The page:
Unix Squeak - Development
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1   Building the Virtual Machine from Source Code
    1.1   Configuring the Build Environment
    1.2   Building and Installing

2   Pre-loaded VMMaker Image

3   Writing Your Own Plugins
    3.1   Plugins Written in Squeak
    3.2   Plugins Written by Hand
    3.3   External Plugins
    3.4   Specialising configure and/or Makefile

 1. Building the Virtual Machine from Source Code

If you want to compile the Squeak VM for yourself (or add plugin modules containing your own ``named primitives'') then you need to download the sources for the virtual machine. The sources change with each minor release. They are provided in a single tar file that when extracted will place the sources in a subdirectory named simply by the Squeak version number to which they correspond:

After extracting this archive you should have a source tree which looks like this:
  src/              sources generated by VMMaker
    vm/             sources needed by the ``core'' virtual machine
    plugins/        sources needed by individual plugins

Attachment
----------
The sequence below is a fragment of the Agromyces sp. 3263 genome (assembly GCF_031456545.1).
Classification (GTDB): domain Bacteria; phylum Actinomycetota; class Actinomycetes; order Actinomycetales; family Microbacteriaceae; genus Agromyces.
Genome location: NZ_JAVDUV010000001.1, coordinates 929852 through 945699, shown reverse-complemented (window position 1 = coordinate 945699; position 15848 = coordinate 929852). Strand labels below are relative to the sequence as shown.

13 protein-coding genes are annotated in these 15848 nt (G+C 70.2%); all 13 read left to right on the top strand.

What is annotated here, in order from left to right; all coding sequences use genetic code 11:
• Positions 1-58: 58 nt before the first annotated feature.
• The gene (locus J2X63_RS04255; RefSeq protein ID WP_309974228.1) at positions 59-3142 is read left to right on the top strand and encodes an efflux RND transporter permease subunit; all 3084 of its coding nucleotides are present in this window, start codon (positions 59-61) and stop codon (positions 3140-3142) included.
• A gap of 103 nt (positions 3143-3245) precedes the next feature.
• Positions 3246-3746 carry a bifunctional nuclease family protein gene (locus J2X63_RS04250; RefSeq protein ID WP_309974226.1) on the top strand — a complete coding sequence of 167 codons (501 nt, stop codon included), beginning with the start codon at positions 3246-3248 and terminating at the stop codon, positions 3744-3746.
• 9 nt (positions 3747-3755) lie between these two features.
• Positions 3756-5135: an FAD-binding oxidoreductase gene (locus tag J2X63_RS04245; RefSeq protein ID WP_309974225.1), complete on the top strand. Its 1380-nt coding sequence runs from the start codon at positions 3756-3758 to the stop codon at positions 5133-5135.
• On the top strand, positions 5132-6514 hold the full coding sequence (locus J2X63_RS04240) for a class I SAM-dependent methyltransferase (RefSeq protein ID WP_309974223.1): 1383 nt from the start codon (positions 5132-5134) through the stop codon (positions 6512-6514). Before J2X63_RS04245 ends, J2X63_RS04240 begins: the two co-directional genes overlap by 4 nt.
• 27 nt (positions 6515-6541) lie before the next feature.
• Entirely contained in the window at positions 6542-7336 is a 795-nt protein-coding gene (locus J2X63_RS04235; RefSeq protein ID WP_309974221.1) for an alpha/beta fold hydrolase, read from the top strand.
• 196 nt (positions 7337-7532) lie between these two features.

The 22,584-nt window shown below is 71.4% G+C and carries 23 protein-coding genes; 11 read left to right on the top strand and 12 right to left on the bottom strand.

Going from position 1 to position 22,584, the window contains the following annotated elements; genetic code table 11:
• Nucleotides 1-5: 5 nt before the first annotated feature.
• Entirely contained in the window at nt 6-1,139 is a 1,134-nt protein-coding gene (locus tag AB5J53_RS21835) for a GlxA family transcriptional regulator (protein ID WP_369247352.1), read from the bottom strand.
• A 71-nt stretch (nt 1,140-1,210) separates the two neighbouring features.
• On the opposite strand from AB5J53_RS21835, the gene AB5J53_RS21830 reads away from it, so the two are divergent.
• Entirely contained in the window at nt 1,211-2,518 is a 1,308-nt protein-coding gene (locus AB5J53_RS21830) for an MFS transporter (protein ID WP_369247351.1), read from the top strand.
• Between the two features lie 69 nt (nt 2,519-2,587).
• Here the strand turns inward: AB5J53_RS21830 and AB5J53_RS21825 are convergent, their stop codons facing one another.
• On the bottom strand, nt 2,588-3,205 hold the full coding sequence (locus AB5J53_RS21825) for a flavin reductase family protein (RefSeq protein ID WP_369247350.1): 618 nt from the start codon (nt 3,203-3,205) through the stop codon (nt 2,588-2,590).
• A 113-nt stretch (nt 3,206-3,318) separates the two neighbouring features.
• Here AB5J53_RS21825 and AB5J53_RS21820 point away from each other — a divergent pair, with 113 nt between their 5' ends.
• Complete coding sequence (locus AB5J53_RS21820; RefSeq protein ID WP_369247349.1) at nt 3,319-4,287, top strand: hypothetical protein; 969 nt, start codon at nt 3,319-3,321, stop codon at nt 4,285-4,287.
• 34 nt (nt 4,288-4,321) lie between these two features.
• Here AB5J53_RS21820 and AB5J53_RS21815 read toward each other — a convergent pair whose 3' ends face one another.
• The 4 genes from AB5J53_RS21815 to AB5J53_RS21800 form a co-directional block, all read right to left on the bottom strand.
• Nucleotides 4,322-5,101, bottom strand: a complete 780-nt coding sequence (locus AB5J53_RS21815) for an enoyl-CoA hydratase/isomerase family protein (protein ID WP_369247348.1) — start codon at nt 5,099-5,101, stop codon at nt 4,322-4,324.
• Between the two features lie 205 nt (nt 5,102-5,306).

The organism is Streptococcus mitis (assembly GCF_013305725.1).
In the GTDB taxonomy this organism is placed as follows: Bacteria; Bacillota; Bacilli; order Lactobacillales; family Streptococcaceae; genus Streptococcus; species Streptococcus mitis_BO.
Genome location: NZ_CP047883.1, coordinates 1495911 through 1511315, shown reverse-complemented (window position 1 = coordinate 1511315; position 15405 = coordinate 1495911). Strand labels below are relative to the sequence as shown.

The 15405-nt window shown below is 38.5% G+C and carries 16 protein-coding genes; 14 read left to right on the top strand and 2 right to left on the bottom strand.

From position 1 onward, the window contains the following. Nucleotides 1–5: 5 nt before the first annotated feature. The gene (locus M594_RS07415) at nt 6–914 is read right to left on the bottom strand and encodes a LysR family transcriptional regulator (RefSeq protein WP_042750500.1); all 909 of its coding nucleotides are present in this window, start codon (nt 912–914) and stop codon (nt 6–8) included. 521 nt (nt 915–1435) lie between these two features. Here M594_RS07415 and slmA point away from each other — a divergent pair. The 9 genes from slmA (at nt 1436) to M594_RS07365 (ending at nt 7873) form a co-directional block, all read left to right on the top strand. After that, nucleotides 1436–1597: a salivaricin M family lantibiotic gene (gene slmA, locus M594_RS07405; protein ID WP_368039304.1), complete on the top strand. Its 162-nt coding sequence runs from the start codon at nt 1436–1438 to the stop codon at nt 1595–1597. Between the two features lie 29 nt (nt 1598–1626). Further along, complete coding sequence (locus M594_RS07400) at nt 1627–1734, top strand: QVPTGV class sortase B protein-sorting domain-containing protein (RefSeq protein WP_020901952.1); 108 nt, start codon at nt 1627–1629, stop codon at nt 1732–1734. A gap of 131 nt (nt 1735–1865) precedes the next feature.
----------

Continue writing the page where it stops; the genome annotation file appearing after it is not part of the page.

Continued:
platforms/        hand-written platform support code
    Cross/          code common to all architectures
      vm/           sources needed by the ``core'' virtual machine
      plugins/      sources needed by individual plugins
    unix/           code specific to the Unix platform
      cmake/        files related to configuration and build
      vm/           sources needed by the ``core'' virtual machine
      plugins/      sources needed by individual plugins
      doc/          documentation

1.1. Configuring the Build Environment

``Configuring'' refers to the detection of your platform's characteristics (byte order, header files, libraries, install locations, etc.). This is done automatically by a script called `configure' which is located in the platforms/unix/cmake directory. You run this script from the directory in which you want to perform the actual build. (This ``build directory'' should not be one of the above source directories. Although there's nothing in the build process that prevents this from working, you'll have a hard time cleaning up afterwards if you build in one of the source dirs directly.)

A typical archive extraction and configuration might look like this:

$ gzip -dc Squeak- | tar xfBp -
$ cd Squeak-
$ mkdir build
$ cd build
$ ../platforms/unix/cmake/configure
The configure script accepts various arguments. (Run it with the argument `--help' to see the complete list.) The most useful argument is `-prefix path' which tells configure that you want to install everything under path instead of the default /usr/local.

1.2. Building and Installing

To build everything just run:

If you want to build only the VM, run:
make squeak
If you want to build only the external plugins, run:
make plugins

Once built you can install the VM and/or external plugins like this:

$ make install            install everything

 2. Pre-loaded VMMaker Image